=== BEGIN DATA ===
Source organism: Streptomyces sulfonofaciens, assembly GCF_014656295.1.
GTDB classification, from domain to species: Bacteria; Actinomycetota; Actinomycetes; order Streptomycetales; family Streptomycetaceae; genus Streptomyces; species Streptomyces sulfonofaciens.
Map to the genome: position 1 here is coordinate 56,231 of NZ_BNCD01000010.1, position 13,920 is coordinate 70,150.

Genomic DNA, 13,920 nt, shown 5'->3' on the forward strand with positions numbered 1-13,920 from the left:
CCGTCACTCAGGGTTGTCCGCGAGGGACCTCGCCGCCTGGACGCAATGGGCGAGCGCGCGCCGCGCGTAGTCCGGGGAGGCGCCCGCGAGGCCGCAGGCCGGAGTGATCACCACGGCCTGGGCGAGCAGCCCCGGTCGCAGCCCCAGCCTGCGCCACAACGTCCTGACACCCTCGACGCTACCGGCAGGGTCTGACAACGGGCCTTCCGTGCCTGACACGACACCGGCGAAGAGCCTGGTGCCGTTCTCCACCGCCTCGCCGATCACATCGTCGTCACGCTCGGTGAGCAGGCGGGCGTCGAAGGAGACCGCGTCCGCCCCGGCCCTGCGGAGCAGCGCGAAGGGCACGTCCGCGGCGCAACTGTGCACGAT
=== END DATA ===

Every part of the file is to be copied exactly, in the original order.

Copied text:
Source organism: Streptomyces sulfonofaciens, assembly GCF_014656295.1.
GTDB classification, from domain to species: Bacteria; Actinomycetota; Actinomycetes; order Streptomycetales; family Streptomycetaceae; genus Streptomyces; species Streptomyces sulfonofaciens.
Map to the genome: position 1 here is coordinate 56,231 of NZ_BNCD01000010.1, position 13,920 is coordinate 70,150.

Genomic DNA, 13,920 nt, shown 5'->3' on the forward strand with positions numbered 1-13,920 from the left:
CCGTCACTCAGGGTTGTCCGCGAGGGACCTCGCCGCCTGGACGCAATGGGCGAGCGCGCGCCGCGCGTAGTCCGGGGAGGCGCCCGCGAGGCCGCAGGCCGGAGTGATCACCACGGCCTGGGCGAGCAGCCCCGGTCGCAGCCCCAGCCTGCGCCACAACGTCCTGACACCCTCGACGCTACCGGCAGGGTCTGACAACGGGCCTTCCGTGCCTGACACGACACCGGCGAAGAGCCTGGTGCCGTTCTCCACCGCCTCGCCGATCACATCGTCGTCACGCTCGGTGAGCAGGCGGGCGTCGAAGGAGACCGCGTCCGCCCCGGCCCTGCGGAGCAGCGCGAAGGGCACGTCCGCGGCGCAACTGTGCACGAT